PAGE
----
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Gaccha

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Gaccha

Gaccha, alternatively spelled as Gachchha, is a monastic order, along with lay followers, of image worshipping Murtipujaka Svetambara sect of Jainism. The term is also used in the Digambara sect.

Contents

  • Etymology 1
  • History 2
    • Former 84 Gacchas 2.1
    • Present Gacchas 2.2
  • References 3

Etymology

Gaccha literally means "who travel together".[1]

History

According to Jain tradition, in the first century, Vajrasensuri established four Kulas, subdivisions within Swetambara Murtipujaka Jain community, to divide the community during time of drought to disperse them. They were: Chandra, Nirvriti, Vidyadhar and Nagendra. During 1000 to 1300 CE, the Gaccha replaced these Kula as basic divisions of community.

Although some 84 separate gacchas have appeared since the 7th–8th century, only a few have survived, such as the Kharatara (located mainly in Rajasthan), the Tapa, the Achala, the Paichand or Pashwachandra, the Vimal and the Tristutik Gaccha. While the gacchas do not differ from one another in matters of doctrine, they do differ on issues of practice, in particular those practices relating to the sacred calendar and to ritual. The various gacchas also trace their descent through different lineages.

Former 84 Gacchas

The number of 84 Gacchas is still spoken of by the Jains, but the lists that have been hitherto published are very discordant. The following was obtained from a member of the sect as being their recognized list,--and allowing for differences of spelling, nearly every name may be recognised in those previously published by Mr. H. G. Briggs or Colonel Miles.[2]

The eighty four Gacchas of the Jains:[3]

  1. ? *†
  2. Osvâla*†
  3. Âṅchala*
  4. Jirâvalâ*†
  5. Khaḍatara or Kharatara
  6. Lonkâ or Richmati*†
  7. Tapâ*†
  8. Gaṁgeśvara*†
  9. Koraṇṭavâla†
  10. Ânandapura†
  11. Bharavalî
  12. Uḍhavîyâ*†
  13. Gudâvâ*†
  14. Dekâüpâ or Dekâwâ*†
  15. Bh nmâlâ†
  16. Mahuḍîyâ*†
  17. Gachhapâla*†
  18. Goshavâla†
  19. Magatragagadâ†
  20. Vṛihmânîyâ†
  21. Tâlârâ*†
  22. Vîkaḍîyâ*†
  23. Muñjhîyâ*†
  24. Chitroḍâ†
  25. Sâchorâ*†
  26. Jachaṇḍîyâ†
  27. Sîdhâlavâ*†
  28. Mîyâṇṇîyâ
  29. Âgamîyâ†
  30. Maladhârî*†
  31. Bhâvarîyâ†
  32. Palîvâla*†
  33. Nâgadîgeśvara†
  34. Dharmaghosha†
  35. Nâgapurâ*†
  36. Uchatavâla†
  37. Nâṇṇâvâla*†
  38. Sâḍerâ*†
  39. Maṇḍovarâ*†
  40. Śurâṇî*†
  41. Khaṁbhâvatî*†
  42. Pâëchaṁda
  43. Sopârîyâ*†
  44. Mâṇḍalîyâ*†
  45. Kochhîpanâ*†
  46. Jâgaṁna*†
  47. Lâparavâla*†
  48. Vosaraḍâ*†
  49. Düîvaṅdanîyâ*†
  50. Chitrâvâla*†
  51. Vegaḍâ
  52. Vâpaḍâ
  53. Vîjaharâ, Vîjharâ*†
  54. Kâüpurî†
  55. Kâchala
  56. Haṁdalîyâ†
  57. Mahukarâ†
  58. Putaliyâ*†
  59. Kaṁnarîsey†
  60. Revarḍi̐yâ*†
  61. Dhandhukâ†
  62. Thaṁbhanîpaṇâ*
  63. Paṁchîvâla†
  64. Pâlaṇpurâ*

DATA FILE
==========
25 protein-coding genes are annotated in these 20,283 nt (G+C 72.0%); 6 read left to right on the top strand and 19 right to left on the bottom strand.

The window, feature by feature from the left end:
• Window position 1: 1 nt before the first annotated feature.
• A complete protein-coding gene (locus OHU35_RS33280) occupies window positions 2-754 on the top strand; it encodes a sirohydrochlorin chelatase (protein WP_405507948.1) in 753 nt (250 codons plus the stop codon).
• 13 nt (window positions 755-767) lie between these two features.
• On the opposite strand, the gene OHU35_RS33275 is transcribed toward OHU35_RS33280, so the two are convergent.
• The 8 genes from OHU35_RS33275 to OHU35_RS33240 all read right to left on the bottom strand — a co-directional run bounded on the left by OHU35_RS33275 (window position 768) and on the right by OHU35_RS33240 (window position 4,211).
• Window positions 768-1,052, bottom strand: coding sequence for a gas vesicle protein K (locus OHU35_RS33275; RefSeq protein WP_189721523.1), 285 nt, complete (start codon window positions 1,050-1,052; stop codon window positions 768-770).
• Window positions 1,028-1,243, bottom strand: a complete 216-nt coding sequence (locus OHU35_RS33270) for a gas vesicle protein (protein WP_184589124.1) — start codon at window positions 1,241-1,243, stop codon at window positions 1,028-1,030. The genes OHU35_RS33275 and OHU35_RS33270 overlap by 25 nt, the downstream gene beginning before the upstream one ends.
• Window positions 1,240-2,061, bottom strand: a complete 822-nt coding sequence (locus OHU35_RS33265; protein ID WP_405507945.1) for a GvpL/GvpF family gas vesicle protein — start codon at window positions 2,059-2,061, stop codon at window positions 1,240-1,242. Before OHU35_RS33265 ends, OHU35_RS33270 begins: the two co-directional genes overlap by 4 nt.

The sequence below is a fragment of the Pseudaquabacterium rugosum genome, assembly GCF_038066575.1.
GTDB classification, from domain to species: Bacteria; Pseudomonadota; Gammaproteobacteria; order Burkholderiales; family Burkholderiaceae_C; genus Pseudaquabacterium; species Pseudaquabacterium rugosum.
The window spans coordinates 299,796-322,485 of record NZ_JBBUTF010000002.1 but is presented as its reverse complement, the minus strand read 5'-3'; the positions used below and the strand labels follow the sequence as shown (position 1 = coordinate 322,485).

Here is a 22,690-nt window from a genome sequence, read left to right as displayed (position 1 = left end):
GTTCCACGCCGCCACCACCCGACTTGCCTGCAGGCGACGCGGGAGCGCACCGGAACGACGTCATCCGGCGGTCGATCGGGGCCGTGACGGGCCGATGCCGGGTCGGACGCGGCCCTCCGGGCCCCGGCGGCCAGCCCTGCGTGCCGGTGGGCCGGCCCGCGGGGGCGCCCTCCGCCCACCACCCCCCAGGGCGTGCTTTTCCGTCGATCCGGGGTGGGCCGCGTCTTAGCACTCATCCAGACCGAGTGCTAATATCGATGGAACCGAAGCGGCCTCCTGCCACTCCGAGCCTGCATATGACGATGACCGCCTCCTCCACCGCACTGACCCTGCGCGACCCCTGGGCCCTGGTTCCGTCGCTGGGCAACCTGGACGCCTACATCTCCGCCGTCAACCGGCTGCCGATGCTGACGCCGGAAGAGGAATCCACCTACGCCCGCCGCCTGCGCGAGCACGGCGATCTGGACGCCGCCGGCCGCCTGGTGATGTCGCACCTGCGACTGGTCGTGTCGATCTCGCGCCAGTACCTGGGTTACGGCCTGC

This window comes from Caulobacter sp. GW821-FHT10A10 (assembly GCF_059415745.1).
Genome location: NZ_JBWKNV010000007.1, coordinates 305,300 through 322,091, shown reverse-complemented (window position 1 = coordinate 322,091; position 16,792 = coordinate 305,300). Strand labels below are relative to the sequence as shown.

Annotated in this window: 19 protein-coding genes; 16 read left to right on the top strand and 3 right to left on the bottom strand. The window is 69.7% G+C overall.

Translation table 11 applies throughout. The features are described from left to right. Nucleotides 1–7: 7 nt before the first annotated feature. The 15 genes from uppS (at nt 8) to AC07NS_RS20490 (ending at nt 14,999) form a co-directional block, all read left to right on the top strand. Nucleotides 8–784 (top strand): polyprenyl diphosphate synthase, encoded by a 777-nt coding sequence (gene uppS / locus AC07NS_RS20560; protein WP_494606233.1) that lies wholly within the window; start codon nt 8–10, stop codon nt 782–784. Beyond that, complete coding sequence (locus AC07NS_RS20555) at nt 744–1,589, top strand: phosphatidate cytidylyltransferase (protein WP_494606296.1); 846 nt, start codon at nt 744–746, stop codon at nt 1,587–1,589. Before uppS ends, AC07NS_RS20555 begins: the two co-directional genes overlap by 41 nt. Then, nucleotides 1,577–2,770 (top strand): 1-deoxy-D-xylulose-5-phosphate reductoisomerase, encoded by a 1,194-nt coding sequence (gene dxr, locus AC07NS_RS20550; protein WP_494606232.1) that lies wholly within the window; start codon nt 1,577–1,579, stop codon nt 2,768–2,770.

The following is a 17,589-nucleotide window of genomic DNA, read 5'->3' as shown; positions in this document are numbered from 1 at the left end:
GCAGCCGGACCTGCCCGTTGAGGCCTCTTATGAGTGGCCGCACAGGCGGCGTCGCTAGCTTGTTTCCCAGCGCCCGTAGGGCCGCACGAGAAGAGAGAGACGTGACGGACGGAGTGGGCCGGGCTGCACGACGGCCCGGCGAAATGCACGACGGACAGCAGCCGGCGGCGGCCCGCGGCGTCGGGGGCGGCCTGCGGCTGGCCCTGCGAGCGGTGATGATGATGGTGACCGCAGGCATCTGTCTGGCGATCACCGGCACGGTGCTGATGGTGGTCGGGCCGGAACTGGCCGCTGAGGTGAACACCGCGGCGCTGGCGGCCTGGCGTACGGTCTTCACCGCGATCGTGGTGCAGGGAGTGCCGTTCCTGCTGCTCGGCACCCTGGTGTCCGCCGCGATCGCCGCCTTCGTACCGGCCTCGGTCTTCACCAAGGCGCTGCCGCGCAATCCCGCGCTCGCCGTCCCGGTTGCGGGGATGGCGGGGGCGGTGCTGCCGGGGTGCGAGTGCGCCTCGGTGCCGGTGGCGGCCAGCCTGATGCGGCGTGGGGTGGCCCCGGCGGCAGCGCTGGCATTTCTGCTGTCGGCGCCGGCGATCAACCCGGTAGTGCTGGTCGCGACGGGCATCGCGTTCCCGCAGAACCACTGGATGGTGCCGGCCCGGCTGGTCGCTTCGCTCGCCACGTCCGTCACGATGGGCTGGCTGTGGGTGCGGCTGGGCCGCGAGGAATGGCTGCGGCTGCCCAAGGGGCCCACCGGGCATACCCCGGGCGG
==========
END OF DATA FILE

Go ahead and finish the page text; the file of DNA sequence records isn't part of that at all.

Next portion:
65. Gaṁdhârîyâ*†
  66. Velîyâ†
  67. Sâḍhapunamîyâ
  68. Nagarakoṭîyâ*†
  69. Hâsorâ*†
  70. Bhaṭanerâ*†
  71. Jaṇaharâ*†
  72. Jagâyana*
  73. Bhîmasena*†
  74. Takaḍîyâ†
  75. Kaṁboja*†
  76. Senatâ†
  77. Vagherâ*†
  78. Vaheḍîyâ*
  79. Siddhapura*†
  80. Ghogharî*†
  81. Nîgamîyâ
  82. Punamîyâ
  83. Varhaḍîyâ†
  84. Nâmîlâ.†

Present Gacchas

Tapa Gaccha was founded by Jagatchandrasuri in Vikram Samvat 1285 (1229 CE). He was given the title of "Tapa" (i.e., the meditative one) by the ruler of Mewar. It was a branch of the Brihad Gaccha founded by Udyotan Suri. Vijaydevsuri (1600–1657 AD) is considered one of major leader of lineage. They reformed monastic order of Svetambara Jainism. As a result of this reform, most Svetambara Jain monks today belong to Tapa Gaccha.[1]

Kharatara Gaccha was founded by Vardhamana Suri[4] (till 1031). His teacher was a temple-dwelling monk. He rejected him because of not following texts.[5][4] His pupil, Jineshvara, got honorary title 'Kharatara' (Sharp witted or Fierce) because he defeated Suracharya, leader of Chaityavasis in public debate in 1023 at Anahilvada Patan. So the Gaccha got his title. Another tradition regards Jinadatta Suri (1075-1154) as a founder of Gaccha.[4]

Tristutik Gaccha was founded by Acharya Rajendrasuri in 1194 AD ( Vikram Samvat 1250.)

References

  1. ^ a b John E. Cort (22 March 2001). Jains in the World : Religious Values and Ideology in India: Religious Values and Ideology in India. Oxford University Press. pp. 42–44.  
  2. ^ "On the Indian Sect of the Jainas by Georg Bühler (Public Domain text)". Project Gutenberg. April 2004. Retrieved 16 June 2015. 
  3. ^ Those names marked * are found in Col. Miles's list Tr. R. A. S. vol. III, pp. 358 f. 363, 365, 370. Those marked † are included in H. G. Brigg's list,--Cities of Gujarashtra, p. 339.
  4. ^ a b c Glasenapp, Helmuth (1999). Jainism: An Indian Religion of Salvation. Motilal Banarsidass Publ. p. 389.  
  5. ^ "Overview of world religions-Jainism-Kharatara Gaccha". http://www.philtar.ac.uk/encyclopedia/index.html. Division of Religion and Philosophy, University of Cumbria. Retrieved 27 November 2012. 
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